Mariko is more like a sister than a friend. We've known each other before we dived into this crazy food blogging business. She lived close by when Enzo was a newborn and her daughter Amaya was a newborn. It was good having her along for the crazy-new-parent-ride. She was friends with Christian before Christian and I started dating. Like I said, she's more like a sister than a friend. Mariko lives in Hawaii (lucky!) with her talented husband (ceramics artist) and her two awesome kids with awesome names, Amaya and Mozely. Oh, and Mariko can cook crazy good and has great taste in food. We went to NYC once and all we did was eat and she pretty much planned everything. If you go on a food trip take her! If you can't go on a food trip you can still get to know her through her blog, Facebook, Twitter and Pinterest. Thanks Mighty, love you lots. xoxo
There's pretty much only one way I like to eat fish.
(I know. I'm weird.)
Occasionally I'll eat a cooked fish, but in general I don't cook fish at all, and I try to eat good sushi only. I've sworn off of mediocre sushi, so I don't get to eat fish very often, since eating good sushi is synonymous with spending good money.
Money well spent, in my opinion.
One of the nice things about living in Hawaii is that everybody gets me and my preference for uncooked fish.
Poke ("poh-kay") is a mix of cubed, raw fish (usually tuna, but octopus is common too) marinated with sauces and seasonings, and sometimes other thinly sliced veggies, like limu seaweed or raw onion. When you eat poke with rice the sauce seeps into the white grains, and it's hard to tell which I like better sometimes. It sounds so strange if you've never had it. I find it completely addictive. Poke is way easier to get and cheaper than sushi, and even the most run-down looking place can serve good poke.
There are some restaurants that serve poke, but generally it's a comfort food that you can find at local supermarkets and small convenience stores. The Superette in Kahuku is well known for their poke and rice, which sells by the pound. Students risk referrals and worse to go off campus for their poke and rice every day. Usually I have to stand in line behind them.
If you get a tub of poke and rice, kids lurk around to see if they can beg a bite or more. Better get extra.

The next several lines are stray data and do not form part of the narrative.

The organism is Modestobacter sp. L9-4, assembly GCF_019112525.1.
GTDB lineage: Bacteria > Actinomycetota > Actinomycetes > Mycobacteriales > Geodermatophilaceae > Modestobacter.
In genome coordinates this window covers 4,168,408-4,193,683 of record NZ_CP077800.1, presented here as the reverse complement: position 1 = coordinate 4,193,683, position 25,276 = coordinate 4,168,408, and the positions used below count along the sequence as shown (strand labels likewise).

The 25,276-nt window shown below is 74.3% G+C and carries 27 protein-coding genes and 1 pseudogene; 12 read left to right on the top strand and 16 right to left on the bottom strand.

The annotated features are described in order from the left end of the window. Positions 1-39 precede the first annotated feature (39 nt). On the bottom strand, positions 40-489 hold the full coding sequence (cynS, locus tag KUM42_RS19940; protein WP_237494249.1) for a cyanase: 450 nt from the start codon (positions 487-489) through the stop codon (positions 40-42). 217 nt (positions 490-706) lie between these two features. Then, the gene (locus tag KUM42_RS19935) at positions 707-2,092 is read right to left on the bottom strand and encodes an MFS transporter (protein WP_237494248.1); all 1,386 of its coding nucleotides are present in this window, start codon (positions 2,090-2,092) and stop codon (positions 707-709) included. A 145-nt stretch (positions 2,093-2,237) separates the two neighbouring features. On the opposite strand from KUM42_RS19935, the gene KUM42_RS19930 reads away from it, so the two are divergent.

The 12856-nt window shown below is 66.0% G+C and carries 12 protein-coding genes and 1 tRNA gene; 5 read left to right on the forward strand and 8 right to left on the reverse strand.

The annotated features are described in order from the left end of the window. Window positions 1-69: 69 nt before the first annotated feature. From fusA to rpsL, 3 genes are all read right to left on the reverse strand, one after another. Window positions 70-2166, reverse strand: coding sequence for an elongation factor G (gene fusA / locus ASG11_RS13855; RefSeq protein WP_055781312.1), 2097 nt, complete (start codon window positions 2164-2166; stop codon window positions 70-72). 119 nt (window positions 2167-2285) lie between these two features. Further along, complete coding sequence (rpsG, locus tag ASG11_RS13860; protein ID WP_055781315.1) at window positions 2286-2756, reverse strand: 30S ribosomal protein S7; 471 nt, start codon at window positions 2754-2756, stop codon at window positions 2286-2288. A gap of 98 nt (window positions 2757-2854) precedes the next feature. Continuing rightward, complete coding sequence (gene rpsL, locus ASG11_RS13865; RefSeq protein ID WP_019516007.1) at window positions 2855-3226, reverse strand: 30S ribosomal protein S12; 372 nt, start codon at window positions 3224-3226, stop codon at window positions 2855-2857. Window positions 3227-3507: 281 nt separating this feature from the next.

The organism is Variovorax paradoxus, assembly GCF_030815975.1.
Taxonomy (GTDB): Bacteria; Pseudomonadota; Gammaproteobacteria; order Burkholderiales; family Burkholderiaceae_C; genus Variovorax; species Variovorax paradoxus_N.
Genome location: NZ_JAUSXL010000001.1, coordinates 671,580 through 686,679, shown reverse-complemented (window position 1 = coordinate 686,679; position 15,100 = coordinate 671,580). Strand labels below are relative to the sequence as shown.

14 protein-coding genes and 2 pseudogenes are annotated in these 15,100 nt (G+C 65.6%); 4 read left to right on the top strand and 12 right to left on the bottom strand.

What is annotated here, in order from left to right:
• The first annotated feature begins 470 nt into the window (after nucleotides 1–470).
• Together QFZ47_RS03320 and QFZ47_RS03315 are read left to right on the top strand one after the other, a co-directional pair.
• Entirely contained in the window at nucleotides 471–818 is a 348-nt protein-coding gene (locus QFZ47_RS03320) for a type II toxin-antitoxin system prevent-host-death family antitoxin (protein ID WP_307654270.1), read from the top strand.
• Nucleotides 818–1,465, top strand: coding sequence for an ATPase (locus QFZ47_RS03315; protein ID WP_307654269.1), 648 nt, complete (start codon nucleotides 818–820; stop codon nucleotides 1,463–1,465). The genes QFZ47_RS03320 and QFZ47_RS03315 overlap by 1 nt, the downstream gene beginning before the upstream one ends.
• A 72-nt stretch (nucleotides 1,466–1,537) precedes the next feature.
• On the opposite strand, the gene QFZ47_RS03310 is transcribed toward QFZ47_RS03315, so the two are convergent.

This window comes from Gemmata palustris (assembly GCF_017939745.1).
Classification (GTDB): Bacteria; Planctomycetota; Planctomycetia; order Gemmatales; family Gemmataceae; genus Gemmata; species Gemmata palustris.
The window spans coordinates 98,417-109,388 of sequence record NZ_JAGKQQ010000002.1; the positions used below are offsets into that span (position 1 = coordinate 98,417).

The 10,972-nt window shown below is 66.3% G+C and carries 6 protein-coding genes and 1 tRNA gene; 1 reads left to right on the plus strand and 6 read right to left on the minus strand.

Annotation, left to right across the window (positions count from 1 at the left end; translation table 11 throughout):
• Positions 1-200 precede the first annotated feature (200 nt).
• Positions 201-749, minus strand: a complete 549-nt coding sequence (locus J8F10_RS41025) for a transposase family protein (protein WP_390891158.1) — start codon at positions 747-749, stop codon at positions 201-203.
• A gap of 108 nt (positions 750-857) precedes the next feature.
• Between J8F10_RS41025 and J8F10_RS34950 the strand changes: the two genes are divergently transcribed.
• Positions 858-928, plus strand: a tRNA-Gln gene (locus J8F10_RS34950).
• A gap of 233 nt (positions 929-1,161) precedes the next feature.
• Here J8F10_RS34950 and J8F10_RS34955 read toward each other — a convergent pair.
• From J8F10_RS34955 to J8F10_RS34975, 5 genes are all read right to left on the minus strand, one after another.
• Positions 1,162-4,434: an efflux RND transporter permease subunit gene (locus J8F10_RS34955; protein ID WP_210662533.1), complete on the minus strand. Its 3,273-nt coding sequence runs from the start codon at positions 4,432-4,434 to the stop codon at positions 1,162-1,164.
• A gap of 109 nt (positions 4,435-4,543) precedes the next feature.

I first had the poke appetizer at Stage Restaurant in Honolulu a couple of years ago, for Valentine's Day. I was really turned off by the decor of the place and especially by the butt of the life-size horse-lamp (yes. Really.) directly by my face, but they won me over with the first dish. Sometimes we decide to go back there simply because I get a craving for it and the inventive pastry chef's cotton candy. It's common in Hawaii for fine-dining restaurants to recall the flavors of common foods and dress them up. This version had the most perfectly crunchy Marcona almonds and popped with tobiko. The avocado was so unusual but the cream of it worked with the fish. Finish all of that mouth music off with the heat of a couple of slices of jalapeno and I was in heaven.
I decided I had to make it myself. I couldn't wait.
It's not their exact appetizer, but it's pretty darn close. I added the sprouts and the arugula, because I envisioned it as a salad. The poke is so flavorful that the base of it needs some neutral flavors and the crisp of the salad helps play up everything else. It helps to keep the flavor from becoming monotonous. I love it.
And it's easier than getting a babysitter, except that I have to compete with my daughter for the last bite.
Poke Salad (inspired by Stage restaurant’s Ahi poke appetizer)
Serves 4-6 as a small dish
- ¼ Cup soy sauce
- 2 Tbsp sugar
- 2 Tbsp mirin
- ½ small red or sweet onion, thinly sliced and chopped into 1” pieces
- 2 Tbsp sherry vinegar
- ½ Cup toasted Marcona almonds
- 1 avocado (peeled and seeded) cut into 1/2” squares
- 1 lb sushi grade Ahi, cubed into ½” pieces
- ¼ teaspoon sesame oil
- 1 Cup sunflower sprouts
- 1 Cup baby arugula
- 2 Tbsp finely chopped green onion
- Sprinkle of sesame seeds
- 2 teaspoons thinly sliced jalapeno pepper, optional
- Heat the soy sauce, sugar, and mirin in a small saucepan over medium high heat. Stir it around until it gets thicker, like maple syrup. This will take about 6 minutes, and the sauce will bubble for most of that time. Set it aside to cool.
- Put the onion into a small bowl and sprinkle the sherry vinegar over it. Just a little will do. The onion will soak up the vinegar and add a bite of acid to the poke which is really lovely next to the sweetened soy sauce. Let it sit for 10 minutes. (This part is optional if your name is Scott Conant from Food Network’s Chopped.)
- Chop up the Marcona almonds until they look like big, dry bread crumbs. Remove the onions from the sherry vinegar.
- Toss the Ahi, cooled sauce, onions, almonds, and sesame oil in a medium bowl. Add the avocado and toss gently again. You have to be careful to keep the avocado from getting mushy and mixed in like a sauce—you want the chunks with the fish.
- When serving, put a bit of the sprouts and arugula down on individual plates and top with the poke. Sprinkle on the sesame seeds, some of the green onion, and the pepper, if desired. You could serve the poke on its own, with rice, as well.
Day 1- Green Papaya Salad
Day 2- Avocado and Mango Salad
Day 3- Eggplant Vinaigrette
Day 5- Salpicao
Day 6- Grated Raw Beet Salad
Day 7- Poppyseed Salad Dressing